With the Monticello boys swimming and diving team waving goodbye to the most dominant senior class in school history, and one of the best classes in the state, this year’s team will be saying hello to a new era.
After graduating a total of 18 state championship medals, spread out across five kids, led by current University of Minnesota swimmer Paul Fair’s school-record 12 championships, Monticello begins this season with a few more questions than answers.
“I noticed a big hole on the first day [of practice],” said Lawrence Krause, Monticello’s lone senior. “Not only were they great swimmers, but they were a major presence.”
In order to fill that presence, and accomplish their revamped goals, Monticello will be relying heavily on three stud swimmers – Krause, Connor Hangsleben and Blaise Nyberg – and a whole lot of youngsters.
With a squad featuring just one senior and two junior letter winners, Coach Dirk Westveer estimates the average age of his squad to be ninth grade.
“It’s fun for me to get back to basics,” said Westveer, adding that it’s at times trying too, as some of the kids are still learning basic swimming strokes.
Friday night, Monticello got a little glimpse of what kind of cards they’re holding entering this year, as they hosted a conference relay meet to kick off the season.
The relay meet features a relaxed vibe and lets kids swim some different events. With a lot of newcomers, Westveer said it was a great way to start this season.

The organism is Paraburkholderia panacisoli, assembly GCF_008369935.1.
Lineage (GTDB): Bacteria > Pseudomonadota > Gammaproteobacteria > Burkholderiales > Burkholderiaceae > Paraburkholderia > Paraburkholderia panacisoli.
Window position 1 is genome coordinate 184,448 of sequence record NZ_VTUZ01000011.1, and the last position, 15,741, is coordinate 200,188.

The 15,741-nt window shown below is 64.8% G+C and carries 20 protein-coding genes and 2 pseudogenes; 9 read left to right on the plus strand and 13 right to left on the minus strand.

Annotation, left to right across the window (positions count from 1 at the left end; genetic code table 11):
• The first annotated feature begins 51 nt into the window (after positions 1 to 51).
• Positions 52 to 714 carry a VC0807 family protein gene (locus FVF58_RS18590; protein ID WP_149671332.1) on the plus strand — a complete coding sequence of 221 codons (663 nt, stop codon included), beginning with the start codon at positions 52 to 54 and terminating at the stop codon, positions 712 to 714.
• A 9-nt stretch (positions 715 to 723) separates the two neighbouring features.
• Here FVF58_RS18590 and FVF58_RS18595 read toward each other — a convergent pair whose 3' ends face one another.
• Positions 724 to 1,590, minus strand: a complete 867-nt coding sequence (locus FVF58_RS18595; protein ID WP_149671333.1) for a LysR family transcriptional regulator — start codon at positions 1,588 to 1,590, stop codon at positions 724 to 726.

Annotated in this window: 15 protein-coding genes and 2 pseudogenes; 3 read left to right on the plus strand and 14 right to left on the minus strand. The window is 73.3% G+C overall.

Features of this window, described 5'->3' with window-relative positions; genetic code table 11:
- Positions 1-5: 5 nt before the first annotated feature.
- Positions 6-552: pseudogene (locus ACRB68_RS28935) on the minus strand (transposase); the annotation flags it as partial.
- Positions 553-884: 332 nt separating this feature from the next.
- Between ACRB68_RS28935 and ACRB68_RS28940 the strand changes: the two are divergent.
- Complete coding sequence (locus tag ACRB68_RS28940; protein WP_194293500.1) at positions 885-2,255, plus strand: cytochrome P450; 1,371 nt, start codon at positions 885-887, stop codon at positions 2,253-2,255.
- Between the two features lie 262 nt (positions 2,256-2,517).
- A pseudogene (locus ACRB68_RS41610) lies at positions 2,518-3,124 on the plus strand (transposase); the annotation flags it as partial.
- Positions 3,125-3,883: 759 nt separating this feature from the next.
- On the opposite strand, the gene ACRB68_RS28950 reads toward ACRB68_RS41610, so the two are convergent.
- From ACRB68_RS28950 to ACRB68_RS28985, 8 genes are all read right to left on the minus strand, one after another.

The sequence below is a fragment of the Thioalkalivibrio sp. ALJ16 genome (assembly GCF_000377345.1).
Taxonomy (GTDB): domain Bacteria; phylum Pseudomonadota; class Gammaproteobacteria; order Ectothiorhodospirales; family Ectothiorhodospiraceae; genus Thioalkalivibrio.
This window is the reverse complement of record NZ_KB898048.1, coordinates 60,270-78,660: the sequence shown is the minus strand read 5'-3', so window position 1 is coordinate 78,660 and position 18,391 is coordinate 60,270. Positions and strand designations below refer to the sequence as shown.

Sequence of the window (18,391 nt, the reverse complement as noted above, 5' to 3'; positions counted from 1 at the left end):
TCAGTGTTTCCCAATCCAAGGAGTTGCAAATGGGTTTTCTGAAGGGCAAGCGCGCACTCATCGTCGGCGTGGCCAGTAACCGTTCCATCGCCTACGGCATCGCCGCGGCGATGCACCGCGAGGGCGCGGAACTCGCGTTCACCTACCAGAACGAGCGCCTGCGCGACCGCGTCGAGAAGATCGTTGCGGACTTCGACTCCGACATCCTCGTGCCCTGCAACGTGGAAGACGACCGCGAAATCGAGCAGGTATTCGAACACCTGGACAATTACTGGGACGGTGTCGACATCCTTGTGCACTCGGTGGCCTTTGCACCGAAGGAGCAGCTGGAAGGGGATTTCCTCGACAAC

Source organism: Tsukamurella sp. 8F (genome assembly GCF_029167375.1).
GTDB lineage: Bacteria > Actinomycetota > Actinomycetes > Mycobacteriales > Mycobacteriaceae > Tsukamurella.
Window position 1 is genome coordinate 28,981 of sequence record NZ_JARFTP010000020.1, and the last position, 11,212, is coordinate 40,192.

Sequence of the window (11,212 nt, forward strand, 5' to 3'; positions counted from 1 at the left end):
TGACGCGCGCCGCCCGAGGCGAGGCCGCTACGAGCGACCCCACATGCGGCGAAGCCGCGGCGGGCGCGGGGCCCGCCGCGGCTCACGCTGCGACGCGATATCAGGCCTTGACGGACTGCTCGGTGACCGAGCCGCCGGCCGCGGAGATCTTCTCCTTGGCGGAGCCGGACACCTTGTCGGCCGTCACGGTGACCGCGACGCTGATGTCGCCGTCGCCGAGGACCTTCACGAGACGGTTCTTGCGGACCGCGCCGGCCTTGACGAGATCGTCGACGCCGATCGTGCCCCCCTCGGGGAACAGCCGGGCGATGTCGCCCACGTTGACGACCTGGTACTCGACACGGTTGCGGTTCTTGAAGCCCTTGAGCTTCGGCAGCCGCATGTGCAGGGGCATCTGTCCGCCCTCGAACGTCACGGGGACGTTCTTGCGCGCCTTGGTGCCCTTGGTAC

“For this kind of team, that was good,” he said. “Now our new guys aren’t going to be so nervous. They’ve been through a meet, they kind of know what it’s about. And it’s kind of fun, even for the experienced guys.”
The meet wasn’t scored, but Westveer said he saw some times he was pleased with and that the Magic even had some good relay exchanges for early in the season.
“There were some different swims that were real positives,” he said.
Getting the divers on the board for some competition was also a positive for the Magic.
“If we get some of these divers going, that might be a real strength,” said Westveer, before pointing specifically to sophomore Logan Bican, who he expects to have a big year.
“[Logan] is really an excellent diver,” he said.
In swimming, Monticello is still trying to determine where will be their deepest events and where they have the biggest holes to fill.
Early on, Krause likes what he’s seen out of the sprinters.
“We have several people that worked hard in the offseason,” he said. “They are looking good so far.”
Monticello jumps quickly into conference action, beginning with a meet against Chisago Lakes tonight. Swimming in a deep conference, against teams that are surely anxious to beat the Magic, Westveer expects it to be a bit of a battle through the conference schedule this year.
But if things progress, Westveer certainly isn’t willing to give up on the idea of success, especially in the postseason.
“I always have the expectation of being a top-10 team [in Class A],” said Westveer. “This team, if things go right and a few kids step up, we could make that.”
Krause said that maintaining focus is going to be a big key for this Magic team that will likely have to grind out some victories this year.
We’ve got to stay focused,” he said. “If you don’t stay focused in swimming and you don’t swim the yards, then you’re not going to do well.”
But, as the year progresses, and the young swimmers adjust, Krause doesn’t expect that to be an issue for the Magic.
“I think we’ll do well,” added the senior.
Monticello is at home tonight against Chisago Lakes. The meet is set to begin at 6.
Contact Clay Sawatzke at firstname.lastname@example.org